Attic’s unique nonprofit model success continues

Hunter Herbaugh Ranger-review Staff Writer
Thursday, June 23, 2022
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Attic volunteer Marcy Mischel helps sort donations on Monday, June 20. She is one of many volunteers that help run the non-profit thrift store, which generates funds for Glendive Medical Center. While she and many others are dedicated to the store, there is still a need for more volunteers. Hunter Herbaugh photo

Among the things that Glendive has that really makes the community stand out are unique, locally-owned downtown shops and plenty of hard working, dedicated volunteers. That’s also what makes the Attic so special, as it is the only locally-owned, volunteer run non-profit thrift store in town.

As a long-time fixture in the community, there are plenty of people who may overlook just how unique the Attic actually is, or the role it plays in the community beyond just providing a wide variety of goods at low prices. There have even been a notable number of people who don’t even realize that the Attic is associated with Glendive Medical Center, which is the whole reason the store exists in the first place, according to GMC’s volunteer coordinator Mandy Chantanasombut.

“A lot of people didn’t know it was affiliated with the hospital. I’ve been asked that and they’re like, ‘Oh, I didn’t know.’ Until we had that sign put out, some people didn’t know,” she said.

The Attic was started in 1966, according to Marlene Taylor, a 35-year volunteer with the store. It was founded as another source of funding for GMC so that the hospital could better serve it’s patients, much like the gift shop located inside the hospital. Within the first few months of its founding, it amassed about 75 volunteers.

Its origins were also much more humble, far from the expansive store that it is today, but over time, it evolved, as has its ability to serve the community. Over the course of a month, as many as 80 volunteers work some amount of time at the store.

“It’s really, really gotten big, it’s more like a business. We would be happy to have one sack come in sometimes in the old place and now (donations) come in with pick-up loads,” Taylor said. “(It started) just like a garage sale with a few tables, now we go through so much merchandise.”

Of course, as the store grew and inventory expanded, so did its ability to give back to the hospital. According to Chantanasombut, the Attic is able to regularly make significant contributions to GMC and has even allowed the hospital to expand on its treatment options for patients.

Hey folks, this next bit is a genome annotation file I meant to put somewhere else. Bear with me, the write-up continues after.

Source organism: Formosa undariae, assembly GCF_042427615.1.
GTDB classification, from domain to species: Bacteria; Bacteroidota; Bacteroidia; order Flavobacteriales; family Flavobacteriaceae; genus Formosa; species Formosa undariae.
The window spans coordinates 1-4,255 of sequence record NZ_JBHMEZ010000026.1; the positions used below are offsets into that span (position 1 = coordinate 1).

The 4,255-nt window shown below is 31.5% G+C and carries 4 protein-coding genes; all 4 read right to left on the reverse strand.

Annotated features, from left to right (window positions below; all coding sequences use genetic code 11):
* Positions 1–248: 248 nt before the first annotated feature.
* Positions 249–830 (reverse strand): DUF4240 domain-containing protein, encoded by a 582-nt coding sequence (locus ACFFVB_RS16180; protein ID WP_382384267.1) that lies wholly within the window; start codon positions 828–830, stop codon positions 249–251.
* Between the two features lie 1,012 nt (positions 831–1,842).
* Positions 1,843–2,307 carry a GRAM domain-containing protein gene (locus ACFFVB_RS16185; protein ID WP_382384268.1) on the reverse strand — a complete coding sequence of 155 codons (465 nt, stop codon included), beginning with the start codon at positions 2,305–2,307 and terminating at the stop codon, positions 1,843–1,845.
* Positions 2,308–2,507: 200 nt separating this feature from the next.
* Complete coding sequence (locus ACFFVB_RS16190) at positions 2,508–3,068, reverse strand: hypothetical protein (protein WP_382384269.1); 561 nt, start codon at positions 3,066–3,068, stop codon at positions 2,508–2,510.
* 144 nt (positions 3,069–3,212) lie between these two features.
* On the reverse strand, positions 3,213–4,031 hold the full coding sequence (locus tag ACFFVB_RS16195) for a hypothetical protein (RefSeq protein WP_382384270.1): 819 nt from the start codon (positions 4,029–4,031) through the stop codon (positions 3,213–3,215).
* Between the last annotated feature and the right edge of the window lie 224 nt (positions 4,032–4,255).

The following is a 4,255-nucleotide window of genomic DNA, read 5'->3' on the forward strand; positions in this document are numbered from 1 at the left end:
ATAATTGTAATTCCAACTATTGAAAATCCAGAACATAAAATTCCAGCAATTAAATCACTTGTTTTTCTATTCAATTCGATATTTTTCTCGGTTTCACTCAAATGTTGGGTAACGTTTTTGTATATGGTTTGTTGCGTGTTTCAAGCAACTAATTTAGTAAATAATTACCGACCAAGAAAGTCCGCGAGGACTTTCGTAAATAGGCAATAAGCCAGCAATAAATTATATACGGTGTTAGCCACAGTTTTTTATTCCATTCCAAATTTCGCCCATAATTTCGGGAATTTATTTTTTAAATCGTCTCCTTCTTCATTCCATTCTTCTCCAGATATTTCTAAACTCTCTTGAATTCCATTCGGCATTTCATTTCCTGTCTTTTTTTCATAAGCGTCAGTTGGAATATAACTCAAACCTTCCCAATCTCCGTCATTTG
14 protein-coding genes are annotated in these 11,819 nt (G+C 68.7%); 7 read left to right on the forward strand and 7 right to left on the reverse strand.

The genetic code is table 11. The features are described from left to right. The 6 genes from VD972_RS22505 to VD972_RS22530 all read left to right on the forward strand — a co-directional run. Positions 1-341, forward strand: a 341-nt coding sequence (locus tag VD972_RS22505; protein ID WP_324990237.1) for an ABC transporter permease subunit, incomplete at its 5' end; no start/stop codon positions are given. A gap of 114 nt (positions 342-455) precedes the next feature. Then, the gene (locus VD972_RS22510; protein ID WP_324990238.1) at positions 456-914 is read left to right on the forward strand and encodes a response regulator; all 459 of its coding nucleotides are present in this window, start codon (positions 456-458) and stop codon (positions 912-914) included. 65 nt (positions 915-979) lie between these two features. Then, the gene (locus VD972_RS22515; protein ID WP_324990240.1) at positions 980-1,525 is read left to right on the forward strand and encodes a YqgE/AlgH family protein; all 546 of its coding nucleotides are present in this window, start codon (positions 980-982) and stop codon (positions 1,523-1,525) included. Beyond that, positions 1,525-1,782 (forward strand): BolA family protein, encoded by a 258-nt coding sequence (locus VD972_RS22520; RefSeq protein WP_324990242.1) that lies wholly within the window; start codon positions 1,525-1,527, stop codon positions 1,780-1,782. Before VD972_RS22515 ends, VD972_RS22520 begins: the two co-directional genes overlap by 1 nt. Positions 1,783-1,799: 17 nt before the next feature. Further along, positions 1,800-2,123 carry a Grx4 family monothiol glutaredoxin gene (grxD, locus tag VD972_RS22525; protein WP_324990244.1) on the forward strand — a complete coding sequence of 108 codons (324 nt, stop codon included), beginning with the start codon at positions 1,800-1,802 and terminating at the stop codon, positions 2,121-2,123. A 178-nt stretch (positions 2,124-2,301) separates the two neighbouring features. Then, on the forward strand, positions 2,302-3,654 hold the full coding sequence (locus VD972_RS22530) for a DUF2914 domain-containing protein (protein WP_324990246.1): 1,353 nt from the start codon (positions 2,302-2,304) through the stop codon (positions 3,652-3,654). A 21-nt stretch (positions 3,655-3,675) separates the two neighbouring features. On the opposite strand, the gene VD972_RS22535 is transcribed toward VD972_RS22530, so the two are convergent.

“I think that the opportunity to help the hospital has been greater, and I think the Auxiliary has been able to give more to where the hospital can do more for the community. Every year, the Auxillary donates about $250,000 to the hospital. There was a year skipped because of COVID, so now this year, we are able to get nuclear medicine into the hospital because the Auxiliary has donated $500,000, two years combined, which is huge for our community.”

While the Attic and the Auxiliary are still going strong, there are still the occasional bumps in the road they face sometimes.

One problem they encounter with some regular frequency is donations being dropped off outside of designated hours. This can be an issue as if it were to rain before the donations can be brought inside, then whatever was donated would be ruined and have to be thrown away, something the Auxiliary tries to avoid having to do. Additionally, theft can be an issue when items meant for donation are left outside without supervision.

Those donating items are also encouraged to inspect them before donating, as items, particularly clothes, that have sat in storage for extended amounts of time could contain contaminants that could be injurious to volunteers’ health when they sort donations.

The Attic is also in the need for more volunteers. While there are those who devote about as much time as a fulltime job to the store, not everyone is capable of doing so and many of the current volunteers are older citizens. Chantanasombut and Taylor are hopeful that reminding people of the store’s mission will inspire more volunteers to sign up.

Of course there are perks that come with volunteering. According to Chantanasombut, volunteers earn meal tickets for GMC’s cafeteria for every hour they work and the schedule is extremely flexible. Volunteers are only required to work two hours per month and can pick up as many extra hours as they want at their own discretion.

To sign up as a volunteer, applications can be picked up at the front counter of the store and then returned to the store when filled out. A background check will also be performed.

The Attic is open from 10 a.m. to 4 p.m. from Monday to Friday, and on Saturday from 10 a.m. to 2 p.m. Items for donation can be dropped off during regular operating hours.

Reach Hunter Herbaugh at rrreporter@rangerreview. com.